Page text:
Energy requirements for anaquaponics system
In all aquaponics system the plants and bacteria are able to filter out the fish waste but an external energy source is needed for an electronic filter and pump to keep the water circulating.
These energy requirements have been modified and are relatively small. They can be met through solar power or other alternative energy sources.
Costs of anaquaponics system
Source: FAO~$3,500 for initial set-up of greenhouse and 240 square foot system that holds 1,700 plants
- Aquaponics uses only a fraction of the water used in conventional farming.
- Aquaponics has less of an environmental impact (from less consumption of water).
- Aquaponics can grow more produce compared to produce grown conventionally in the ground.
- Aquaponics energy usage is from 70% to 92% less than a conventional or organic farm.
More Pros from Aquaponics
- Vegetables grow faster and with 3 to 4 times more density!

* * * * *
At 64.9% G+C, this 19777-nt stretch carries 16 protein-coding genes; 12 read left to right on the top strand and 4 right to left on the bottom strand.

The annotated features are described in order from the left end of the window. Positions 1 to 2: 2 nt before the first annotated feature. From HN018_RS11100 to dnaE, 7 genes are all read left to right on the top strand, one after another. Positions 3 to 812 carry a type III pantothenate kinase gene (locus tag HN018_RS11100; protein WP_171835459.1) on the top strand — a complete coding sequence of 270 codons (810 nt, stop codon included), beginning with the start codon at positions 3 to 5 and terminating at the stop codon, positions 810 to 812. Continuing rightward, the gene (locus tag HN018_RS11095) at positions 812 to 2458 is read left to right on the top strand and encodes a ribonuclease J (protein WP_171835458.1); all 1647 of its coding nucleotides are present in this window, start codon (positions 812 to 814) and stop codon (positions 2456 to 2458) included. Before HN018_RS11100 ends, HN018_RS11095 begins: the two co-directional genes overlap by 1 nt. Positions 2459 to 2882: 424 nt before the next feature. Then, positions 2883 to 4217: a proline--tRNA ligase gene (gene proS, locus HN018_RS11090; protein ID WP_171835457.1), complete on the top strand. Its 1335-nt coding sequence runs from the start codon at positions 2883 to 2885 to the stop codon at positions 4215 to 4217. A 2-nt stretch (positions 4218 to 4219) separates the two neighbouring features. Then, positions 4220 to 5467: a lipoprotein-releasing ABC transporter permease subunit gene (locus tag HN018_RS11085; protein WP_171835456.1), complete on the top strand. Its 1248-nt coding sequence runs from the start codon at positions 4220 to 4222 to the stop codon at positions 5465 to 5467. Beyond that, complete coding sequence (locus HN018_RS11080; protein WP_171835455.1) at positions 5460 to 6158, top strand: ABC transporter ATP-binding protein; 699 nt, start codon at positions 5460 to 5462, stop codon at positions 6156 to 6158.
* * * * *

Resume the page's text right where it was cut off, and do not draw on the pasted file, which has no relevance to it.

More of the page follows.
- An aquaponics farm does not require any soil, weeds, soil pests or pathogens.
- Less labor (e.g. no more need for fertilizer spreading, compost shredding etc).
- Only relies on electrical energy so it can be powered by solar, wind, and hydroelectric.
- Ergonomically better because seeding, planting and most harvesting can be done standing and working at waist level.
The Cons of aquaponics
Source: Aquaponic Experts
- Dealing with the fish can be difficult for some people(for some people? please elaborate)
. Water tanks sometimes need to be heated or cooled in order to keep your fish comfortable and alive.